In 1914, the Hebrew Publishing Company issued the first Yiddish cookbook and it encouraged readers to adopt modern ways of cooking, moving from gefilte fish to American cuisine. It was printed with recipe instruction in both English and Yiddish, to avoid the language gap, so that the immigrant and first-generation members could cook together.

World War I brought the Lever Food and Fuel Control Act, to ensure an adequate supply of essential supplies to our soldiers and allies in Europe. The U.S. government printed and distributed pamphlets in diverse languages — such as Italian, Polish, Russian, and Yiddish — to guide homemakers on healthy and delicious substitutions for wheat, meat, fats, and sugar. Among the tips were: one meatless meal a week and no second helpings. Herbert Hoover, then head of the Food Administration, set the moral tone with his slogan, “Food will win the war.  Don’t waste it.”

The Catskills grew in prominence as a vacation spot for middle class Jews, after the Grossinger family purchased its 100-acre estate in Ferndale, New York. Several postcards from these resorts and summer camp were read aloud by audience members: they all highlighted the food, whether delicious, as from the former, and terrible, as from the latter.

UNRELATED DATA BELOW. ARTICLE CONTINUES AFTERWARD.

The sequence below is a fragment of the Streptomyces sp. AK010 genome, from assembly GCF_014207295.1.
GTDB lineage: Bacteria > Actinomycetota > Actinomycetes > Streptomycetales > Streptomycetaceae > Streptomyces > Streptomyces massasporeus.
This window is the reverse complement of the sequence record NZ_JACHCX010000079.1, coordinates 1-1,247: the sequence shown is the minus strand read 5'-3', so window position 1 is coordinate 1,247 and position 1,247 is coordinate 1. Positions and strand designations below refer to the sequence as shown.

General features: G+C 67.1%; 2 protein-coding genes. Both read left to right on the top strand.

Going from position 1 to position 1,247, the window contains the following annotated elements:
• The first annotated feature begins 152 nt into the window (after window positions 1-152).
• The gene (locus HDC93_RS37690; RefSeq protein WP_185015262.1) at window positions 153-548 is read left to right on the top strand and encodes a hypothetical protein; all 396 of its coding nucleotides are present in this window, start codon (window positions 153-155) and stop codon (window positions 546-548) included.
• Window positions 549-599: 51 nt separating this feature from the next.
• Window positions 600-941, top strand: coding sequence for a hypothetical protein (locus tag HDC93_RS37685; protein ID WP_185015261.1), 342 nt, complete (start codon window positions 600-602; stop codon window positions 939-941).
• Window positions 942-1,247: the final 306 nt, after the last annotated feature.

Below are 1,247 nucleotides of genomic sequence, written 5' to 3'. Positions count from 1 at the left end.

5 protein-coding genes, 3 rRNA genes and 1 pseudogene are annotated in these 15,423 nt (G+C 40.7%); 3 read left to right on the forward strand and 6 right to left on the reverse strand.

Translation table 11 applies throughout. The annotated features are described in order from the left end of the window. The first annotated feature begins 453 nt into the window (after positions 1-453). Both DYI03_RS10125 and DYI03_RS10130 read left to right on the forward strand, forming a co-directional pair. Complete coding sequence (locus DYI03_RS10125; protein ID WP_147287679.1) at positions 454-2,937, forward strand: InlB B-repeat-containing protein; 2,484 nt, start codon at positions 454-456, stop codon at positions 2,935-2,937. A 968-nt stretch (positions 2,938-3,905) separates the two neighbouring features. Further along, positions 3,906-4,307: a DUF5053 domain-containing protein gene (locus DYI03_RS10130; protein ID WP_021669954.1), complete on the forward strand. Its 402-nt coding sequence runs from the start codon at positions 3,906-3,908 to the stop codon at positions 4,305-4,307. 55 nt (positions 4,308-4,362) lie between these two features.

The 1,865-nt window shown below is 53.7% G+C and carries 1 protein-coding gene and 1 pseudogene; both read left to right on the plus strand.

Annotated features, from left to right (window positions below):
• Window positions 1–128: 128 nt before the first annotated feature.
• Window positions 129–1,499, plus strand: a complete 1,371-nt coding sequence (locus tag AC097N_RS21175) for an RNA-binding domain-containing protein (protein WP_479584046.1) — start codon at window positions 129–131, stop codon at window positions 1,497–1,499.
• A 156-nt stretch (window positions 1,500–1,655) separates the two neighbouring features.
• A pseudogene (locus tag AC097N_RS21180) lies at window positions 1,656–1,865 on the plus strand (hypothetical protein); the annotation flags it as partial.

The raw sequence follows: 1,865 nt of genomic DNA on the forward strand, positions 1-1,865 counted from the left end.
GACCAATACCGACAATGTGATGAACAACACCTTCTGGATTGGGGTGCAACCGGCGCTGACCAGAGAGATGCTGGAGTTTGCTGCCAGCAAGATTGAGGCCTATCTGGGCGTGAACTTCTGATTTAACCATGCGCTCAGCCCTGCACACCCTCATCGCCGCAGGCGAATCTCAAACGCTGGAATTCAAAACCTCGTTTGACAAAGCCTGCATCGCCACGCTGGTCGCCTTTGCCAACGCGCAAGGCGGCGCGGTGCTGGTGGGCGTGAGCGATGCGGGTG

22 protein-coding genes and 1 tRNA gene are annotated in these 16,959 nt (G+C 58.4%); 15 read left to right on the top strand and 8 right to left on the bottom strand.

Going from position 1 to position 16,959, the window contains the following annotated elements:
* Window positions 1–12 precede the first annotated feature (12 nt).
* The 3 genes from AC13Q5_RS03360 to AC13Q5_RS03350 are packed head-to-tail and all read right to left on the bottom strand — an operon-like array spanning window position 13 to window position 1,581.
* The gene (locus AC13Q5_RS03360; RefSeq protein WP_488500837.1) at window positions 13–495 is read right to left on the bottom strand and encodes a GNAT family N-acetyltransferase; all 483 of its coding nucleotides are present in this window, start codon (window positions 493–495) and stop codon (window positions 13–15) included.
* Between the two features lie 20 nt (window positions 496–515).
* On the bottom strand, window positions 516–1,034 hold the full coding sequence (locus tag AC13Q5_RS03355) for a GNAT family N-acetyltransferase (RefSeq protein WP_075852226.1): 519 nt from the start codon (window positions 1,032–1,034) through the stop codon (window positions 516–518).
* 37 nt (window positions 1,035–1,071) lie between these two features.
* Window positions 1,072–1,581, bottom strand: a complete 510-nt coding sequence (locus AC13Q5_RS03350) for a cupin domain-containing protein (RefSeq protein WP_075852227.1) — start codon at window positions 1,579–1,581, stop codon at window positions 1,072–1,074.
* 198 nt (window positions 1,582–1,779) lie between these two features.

Another major culinary milestone was the introduction of Crisco in 1911. Proctor & Gamble made a special effort to target the Jewish homemaker, touting its product as pareve, light, sweet-tasting, and shelf-stable. In 1933, they distributed the 77-page pamphlet, Crisco Recipes for the Jewish Housewife, printed in Yiddish and English.  The product, ranging from a 1-lb to 9-lb cans, displayed a blue-and-white label.

As an antidote to the growing secularism of American Jews, the The Jewish Home Beautiful, published in 1941, was an attempt to preserve Jewish ritual with Jewish tableaux (pictures of set tables). As an example of its attention to minute detail, the book recommends for Shavuot: serve two blintzes dusted with 10 lines of cinnamon, to represent the Ten Commandments.